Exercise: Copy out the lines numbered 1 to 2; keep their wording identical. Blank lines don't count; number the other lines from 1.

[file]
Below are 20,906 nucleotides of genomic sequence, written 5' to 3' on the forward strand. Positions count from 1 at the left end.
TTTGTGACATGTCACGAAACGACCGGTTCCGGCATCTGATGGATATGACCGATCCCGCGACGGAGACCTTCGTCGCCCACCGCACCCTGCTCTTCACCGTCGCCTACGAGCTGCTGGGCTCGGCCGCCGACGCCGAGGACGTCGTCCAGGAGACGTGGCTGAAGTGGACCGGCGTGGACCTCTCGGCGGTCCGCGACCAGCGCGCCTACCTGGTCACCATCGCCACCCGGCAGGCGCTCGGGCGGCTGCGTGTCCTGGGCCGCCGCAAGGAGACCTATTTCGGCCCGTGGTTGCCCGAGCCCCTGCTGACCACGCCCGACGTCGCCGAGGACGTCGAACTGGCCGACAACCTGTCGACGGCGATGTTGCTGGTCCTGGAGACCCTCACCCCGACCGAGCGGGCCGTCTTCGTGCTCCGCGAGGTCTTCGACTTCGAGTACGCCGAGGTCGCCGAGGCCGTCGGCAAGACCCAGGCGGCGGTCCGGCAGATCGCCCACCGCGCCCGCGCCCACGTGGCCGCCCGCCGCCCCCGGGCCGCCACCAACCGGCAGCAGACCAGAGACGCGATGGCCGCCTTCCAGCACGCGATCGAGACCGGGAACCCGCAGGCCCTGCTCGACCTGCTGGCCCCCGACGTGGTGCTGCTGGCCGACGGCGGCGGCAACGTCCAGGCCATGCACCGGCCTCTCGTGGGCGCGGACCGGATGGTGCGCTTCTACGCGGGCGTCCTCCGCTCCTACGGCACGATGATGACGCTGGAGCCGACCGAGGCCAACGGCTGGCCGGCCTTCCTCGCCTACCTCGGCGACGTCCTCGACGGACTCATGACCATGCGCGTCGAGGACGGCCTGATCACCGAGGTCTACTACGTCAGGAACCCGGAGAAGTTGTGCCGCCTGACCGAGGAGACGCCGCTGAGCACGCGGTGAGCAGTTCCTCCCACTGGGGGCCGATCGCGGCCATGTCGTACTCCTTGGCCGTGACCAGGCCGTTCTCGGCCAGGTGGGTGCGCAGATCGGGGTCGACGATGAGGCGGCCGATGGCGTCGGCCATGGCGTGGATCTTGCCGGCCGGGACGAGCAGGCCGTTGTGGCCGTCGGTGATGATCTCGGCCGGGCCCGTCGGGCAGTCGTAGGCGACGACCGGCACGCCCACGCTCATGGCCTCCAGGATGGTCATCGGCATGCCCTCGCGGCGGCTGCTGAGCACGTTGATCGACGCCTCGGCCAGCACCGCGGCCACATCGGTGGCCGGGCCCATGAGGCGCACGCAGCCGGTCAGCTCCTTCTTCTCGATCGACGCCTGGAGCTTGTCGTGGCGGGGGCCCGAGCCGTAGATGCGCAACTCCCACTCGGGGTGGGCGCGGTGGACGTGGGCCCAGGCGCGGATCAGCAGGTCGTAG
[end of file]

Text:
Below are 20,906 nucleotides of genomic sequence, written 5' to 3' on the forward strand. Positions count from 1 at the left end.
TTTGTGACATGTCACGAAACGACCGGTTCCGGCATCTGATGGATATGACCGATCCCGCGACGGAGACCTTCGTCGCCCACCGCACCCTGCTCTTCACCGTCGCCTACGAGCTGCTGGGCTCGGCCGCCGACGCCGAGGACGTCGTCCAGGAGACGTGGCTGAAGTGGACCGGCGTGGACCTCTCGGCGGTCCGCGACCAGCGCGCCTACCTGGTCACCATCGCCACCCGGCAGGCGCTCGGGCGGCTGCGTGTCCTGGGCCGCCGCAAGGAGACCTATTTCGGCCCGTGGTTGCCCGAGCCCCTGCTGACCACGCCCGACGTCGCCGAGGACGTCGAACTGGCCGACAACCTGTCGACGGCGATGTTGCTGGTCCTGGAGACCCTCACCCCGACCGAGCGGGCCGTCTTCGTGCTCCGCGAGGTCTTCGACTTCGAGTACGCCGAGGTCGCCGAGGCCGTCGGCAAGACCCAGGCGGCGGTCCGGCAGATCGCCCACCGCGCCCGCGCCCACGTGGCCGCCCGCCGCCCCCGGGCCGCCACCAACCGGCAGCAGACCAGAGACGCGATGGCCGCCTTCCAGCACGCGATCGAGACCGGGAACCCGCAGGCCCTGCTCGACCTGCTGGCCCCCGACGTGGTGCTGCTGGCCGACGGCGGCGGCAACGTCCAGGCCATGCACCGGCCTCTCGTGGGCGCGGACCGGATGGTGCGCTTCTACGCGGGCGTCCTCCGCTCCTACGGCACGATGATGACGCTGGAGCCGACCGAGGCCAACGGCTGGCCGGCCTTCCTCGCCTACCTCGGCGACGTCCTCGACGGACTCATGACCATGCGCGTCGAGGACGGCCTGATCACCGAGGTCTACTACGTCAGGAACCCGGAGAAGTTGTGCCGCCTGACCGAGGAGACGCCGCTGAGCACGCGGTGAGCAGTTCCTCCCACTGGGGGCCGATCGCGGCCATGTCGTACTCCTTGGCCGTGACCAGGCCGTTCTCGGCCAGGTGGGTGCGCAGATCGGGGTCGACGATGAGGCGGCCGATGGCGTCGGCCATGGCGTGGATCTTGCCGGCCGGGACGAGCAGGCCGTTGTGGCCGTCGGTGATGATCTCGGCCGGGCCCGTCGGGCAGTCGTAGGCGACGACCGGCACGCCCACGCTCATGGCCTCCAGGATGGTCATCGGCATGCCCTCGCGGCGGCTGCTGAGCACGTTGATCGACGCCTCGGCCAGCACCGCGGCCACATCGGTGGCCGGGCCCATGAGGCGCACGCAGCCGGTCAGCTCCTTCTTCTCGATCGACGCCTGGAGCTTGTCGTGGCGGGGGCCCGAGCCGTAGATGCGCAACTCCCACTCGGGGTGGGCGCGGTGGACGTGGGCCCAGGCGCGGATCAGCAGGTCGTAG